In my practice, I like my patients to have a calm approach to cosmetic decisions—but there’s no doubt that these decisions can be daunting. It’s easy to feel confused, overwhelmed and frustrated. What if I told you that every skin issue can be put in to one of three categories? It’s true—every flaw is an issue of texture, lines, and color. I call this my TLC method, which takes a logical approach to what can be an emotional situation. It’s simple: T = Texture, L = Lines, C = Color.
Think of your skin as a house. The epidermis, or top layer, is your roof. It’s exposed to all of the elements—sun, pollution, dry air and free radicals. This exposure is what causes texture issues like dryness, roughness, dullness, loss of radiance and enlarged pores.
The most effective treatment for textural issues are peels. They obliterate the dead skin cells that cause dry, rough patches and dislodge the gunk in your pores that causes them to look enlarged. Ingredients like retinol and glycolic acid are wonderful choices to use at home. In my office, I like to use professional-strength retinol peels or alpha beta peels—a mix of alpha- and beta-hydroxy acids. They provide a deeper exfoliation but don’t require any downtime.
It’s not just about wiping away the damage, though. You have to make sure you keep that freshly uncovered skin healthy by regularly hydrating it with a moisturizing hyaluronic-acid mask. My secret is to mix a hyaluronic acid gel with an ingredient like algae. It goes on like a gel and dries into a mask. This will keep your skin plump and moisturized and prevent those dead skin cells from building back up.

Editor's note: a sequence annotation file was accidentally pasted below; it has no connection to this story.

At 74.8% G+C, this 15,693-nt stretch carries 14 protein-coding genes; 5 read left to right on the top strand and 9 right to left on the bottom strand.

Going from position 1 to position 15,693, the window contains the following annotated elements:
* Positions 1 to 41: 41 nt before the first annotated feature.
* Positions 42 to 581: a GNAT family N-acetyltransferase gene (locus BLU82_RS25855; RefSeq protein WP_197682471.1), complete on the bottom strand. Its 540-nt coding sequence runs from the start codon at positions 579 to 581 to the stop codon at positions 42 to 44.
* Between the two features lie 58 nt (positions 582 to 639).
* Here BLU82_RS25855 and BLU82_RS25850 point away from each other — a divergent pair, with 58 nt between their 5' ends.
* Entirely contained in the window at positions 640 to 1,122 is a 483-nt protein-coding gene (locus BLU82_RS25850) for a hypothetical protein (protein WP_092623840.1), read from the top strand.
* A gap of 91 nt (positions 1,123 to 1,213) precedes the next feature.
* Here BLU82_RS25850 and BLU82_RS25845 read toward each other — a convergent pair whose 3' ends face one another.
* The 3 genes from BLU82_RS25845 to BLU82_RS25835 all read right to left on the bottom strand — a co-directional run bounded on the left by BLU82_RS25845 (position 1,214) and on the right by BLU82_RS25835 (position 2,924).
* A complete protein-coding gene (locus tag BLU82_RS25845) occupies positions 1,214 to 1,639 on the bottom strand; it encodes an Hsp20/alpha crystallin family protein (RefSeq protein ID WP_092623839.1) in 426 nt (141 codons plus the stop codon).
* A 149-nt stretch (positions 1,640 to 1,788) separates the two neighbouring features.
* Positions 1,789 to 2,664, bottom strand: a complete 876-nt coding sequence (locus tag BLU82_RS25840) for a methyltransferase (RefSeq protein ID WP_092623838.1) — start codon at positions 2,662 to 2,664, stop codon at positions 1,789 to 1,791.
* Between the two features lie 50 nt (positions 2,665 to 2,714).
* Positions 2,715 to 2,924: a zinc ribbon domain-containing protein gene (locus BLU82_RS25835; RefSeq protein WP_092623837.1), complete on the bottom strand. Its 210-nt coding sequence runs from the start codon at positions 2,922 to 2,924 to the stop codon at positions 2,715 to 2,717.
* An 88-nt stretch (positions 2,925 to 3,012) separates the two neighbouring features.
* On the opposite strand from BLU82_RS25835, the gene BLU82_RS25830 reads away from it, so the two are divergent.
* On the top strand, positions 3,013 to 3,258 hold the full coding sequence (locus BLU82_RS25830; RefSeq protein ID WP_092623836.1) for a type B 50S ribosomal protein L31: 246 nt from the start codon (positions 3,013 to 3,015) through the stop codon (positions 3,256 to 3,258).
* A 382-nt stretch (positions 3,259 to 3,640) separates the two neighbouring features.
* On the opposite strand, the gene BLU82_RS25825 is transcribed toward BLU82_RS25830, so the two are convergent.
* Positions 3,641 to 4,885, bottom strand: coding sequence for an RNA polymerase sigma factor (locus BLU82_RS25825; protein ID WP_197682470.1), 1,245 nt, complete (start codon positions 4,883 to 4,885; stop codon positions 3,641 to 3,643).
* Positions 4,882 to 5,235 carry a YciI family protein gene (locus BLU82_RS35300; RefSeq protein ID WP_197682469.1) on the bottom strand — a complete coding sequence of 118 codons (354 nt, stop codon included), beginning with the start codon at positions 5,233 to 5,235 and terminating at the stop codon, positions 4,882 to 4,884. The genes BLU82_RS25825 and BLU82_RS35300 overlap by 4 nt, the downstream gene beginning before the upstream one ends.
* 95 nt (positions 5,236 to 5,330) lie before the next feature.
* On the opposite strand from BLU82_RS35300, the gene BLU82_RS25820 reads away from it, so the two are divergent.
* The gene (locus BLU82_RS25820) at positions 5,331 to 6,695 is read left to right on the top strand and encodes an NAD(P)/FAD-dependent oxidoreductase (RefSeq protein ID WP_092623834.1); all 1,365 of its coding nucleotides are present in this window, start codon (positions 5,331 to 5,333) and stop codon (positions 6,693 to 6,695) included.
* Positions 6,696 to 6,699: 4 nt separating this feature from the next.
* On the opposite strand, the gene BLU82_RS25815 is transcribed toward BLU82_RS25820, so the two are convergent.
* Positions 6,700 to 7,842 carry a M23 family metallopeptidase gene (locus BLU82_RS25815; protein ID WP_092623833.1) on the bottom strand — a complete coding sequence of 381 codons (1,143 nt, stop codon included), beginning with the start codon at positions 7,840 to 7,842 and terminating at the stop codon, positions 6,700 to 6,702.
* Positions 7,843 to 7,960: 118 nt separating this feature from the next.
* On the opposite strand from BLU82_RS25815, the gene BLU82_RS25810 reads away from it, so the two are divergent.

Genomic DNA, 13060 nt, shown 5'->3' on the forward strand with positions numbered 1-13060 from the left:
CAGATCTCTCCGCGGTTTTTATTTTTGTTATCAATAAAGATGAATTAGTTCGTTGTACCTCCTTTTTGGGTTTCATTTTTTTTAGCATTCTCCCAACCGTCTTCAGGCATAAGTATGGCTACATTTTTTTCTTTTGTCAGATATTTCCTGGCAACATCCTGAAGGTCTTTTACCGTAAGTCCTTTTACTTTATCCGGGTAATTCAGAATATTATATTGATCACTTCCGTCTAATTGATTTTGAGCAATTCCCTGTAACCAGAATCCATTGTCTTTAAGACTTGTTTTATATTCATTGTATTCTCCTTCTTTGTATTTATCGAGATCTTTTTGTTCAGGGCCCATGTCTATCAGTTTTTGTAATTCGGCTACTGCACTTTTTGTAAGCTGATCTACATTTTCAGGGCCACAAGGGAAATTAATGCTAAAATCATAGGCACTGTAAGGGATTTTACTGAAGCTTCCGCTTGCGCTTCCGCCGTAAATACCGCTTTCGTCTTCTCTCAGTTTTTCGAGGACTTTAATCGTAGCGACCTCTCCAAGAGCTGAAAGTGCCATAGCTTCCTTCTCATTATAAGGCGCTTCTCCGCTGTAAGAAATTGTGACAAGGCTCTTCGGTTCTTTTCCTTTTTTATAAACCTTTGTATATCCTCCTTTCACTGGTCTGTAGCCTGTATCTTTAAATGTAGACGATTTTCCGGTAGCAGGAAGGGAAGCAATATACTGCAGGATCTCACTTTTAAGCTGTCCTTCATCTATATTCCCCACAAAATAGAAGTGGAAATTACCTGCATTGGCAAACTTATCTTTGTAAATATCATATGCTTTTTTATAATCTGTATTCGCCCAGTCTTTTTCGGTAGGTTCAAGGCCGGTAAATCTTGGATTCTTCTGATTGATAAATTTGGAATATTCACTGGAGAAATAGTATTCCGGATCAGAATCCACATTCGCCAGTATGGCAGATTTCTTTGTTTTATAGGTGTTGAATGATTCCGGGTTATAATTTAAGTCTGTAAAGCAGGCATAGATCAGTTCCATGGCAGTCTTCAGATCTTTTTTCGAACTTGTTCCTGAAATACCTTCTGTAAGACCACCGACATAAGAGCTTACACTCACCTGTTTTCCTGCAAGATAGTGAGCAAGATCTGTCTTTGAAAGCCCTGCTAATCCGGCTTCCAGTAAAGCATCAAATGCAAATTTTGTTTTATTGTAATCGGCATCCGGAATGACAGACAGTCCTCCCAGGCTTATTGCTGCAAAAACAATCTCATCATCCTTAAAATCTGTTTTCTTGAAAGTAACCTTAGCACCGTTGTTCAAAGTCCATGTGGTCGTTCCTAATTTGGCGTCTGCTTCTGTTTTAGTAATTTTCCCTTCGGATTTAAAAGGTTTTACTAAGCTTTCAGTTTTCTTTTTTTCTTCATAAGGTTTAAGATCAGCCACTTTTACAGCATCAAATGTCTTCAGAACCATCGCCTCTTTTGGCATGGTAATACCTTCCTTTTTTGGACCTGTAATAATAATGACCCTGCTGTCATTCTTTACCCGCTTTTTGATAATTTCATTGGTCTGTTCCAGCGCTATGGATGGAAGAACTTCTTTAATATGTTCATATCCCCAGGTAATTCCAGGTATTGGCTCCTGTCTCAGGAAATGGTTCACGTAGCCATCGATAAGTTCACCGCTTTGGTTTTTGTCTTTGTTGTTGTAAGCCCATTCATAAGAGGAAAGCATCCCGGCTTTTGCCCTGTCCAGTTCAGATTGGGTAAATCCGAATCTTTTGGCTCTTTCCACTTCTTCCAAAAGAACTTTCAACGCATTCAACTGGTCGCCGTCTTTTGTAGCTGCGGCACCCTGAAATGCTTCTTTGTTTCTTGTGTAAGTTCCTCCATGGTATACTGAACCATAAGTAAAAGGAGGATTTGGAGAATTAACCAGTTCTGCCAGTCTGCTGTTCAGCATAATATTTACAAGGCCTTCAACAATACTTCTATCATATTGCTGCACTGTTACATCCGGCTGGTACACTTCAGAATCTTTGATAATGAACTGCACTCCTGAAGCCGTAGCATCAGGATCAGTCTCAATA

This category encompasses everything from fine lines to deep wrinkles and even sagging skin. This is obviously a big issue, and we’ll talk about it at length in a separate column.
Lines result from a loss of collagen, which is a protein fiber that gives skin its structure. As collagen is lost, your skin gets thinner. If the epidermis is the roof, the dermis is the foundation. Those collagen fibers are the concrete that allow your skin to stand up. Lose a bit of that collagen and it creates a crack in that foundation—a fine line. Lose a little more and that becomes a wrinkle. Your foundation collapses and that’s a crease. Then, the whole back of the house falls down and that’s a jowl.
The goal is stimulate your cells’ production of collagen, and the best ingredients to do so are vitamin C and peptides. Look for products with them and that use the word “firming.”
In-office peels and lasers are great for lines; you just need those that go a bit deeper than the ones you would use for texture. In my practice, I do laser cocktailing, meaning that I use a combination of lasers because because there’s no one laser that does everything. You also need to protect your collagen from the free radicals that cause it to break down, so be sure to use an antioxidant product, too.
By definition, skin tone problems are areas of unwanted pigmentation. There are subtypes of color problems that are important to know, because they are treated very differently.
The first of those is sunspots. Like the name suggests, these are, circular, freckle-like spots that are caused by sun exposure. Though they may not appear so, they are, in fact, growths. Melasma, on the other hand, are patches of darker pigmentation on the cheeks, forehead and upper lip.
The only effective treatment for sunspots is using a laser like the Alexandrite. Topical products have shown no real effectiveness on this type of growth. Melasma responds to ingredients like vitamin C, retinol, ferulic acid and kojic acid, which break up and destroy the pigment.
Board-certified dermatologist, dermatological surgeon and native New Yorker, Dennis Gross, M.D., founded his NYC practice in 1990 following extensive research at prestigious institutes, including Memorial Sloan-Kettering. He and his skincare expertise have been featured in publications including The New York Times Magazine, Elle, Vogue and Harper’s Bazaar. Find him on Instagram at @dennisgrossmd or www.dennisgrossmd.com.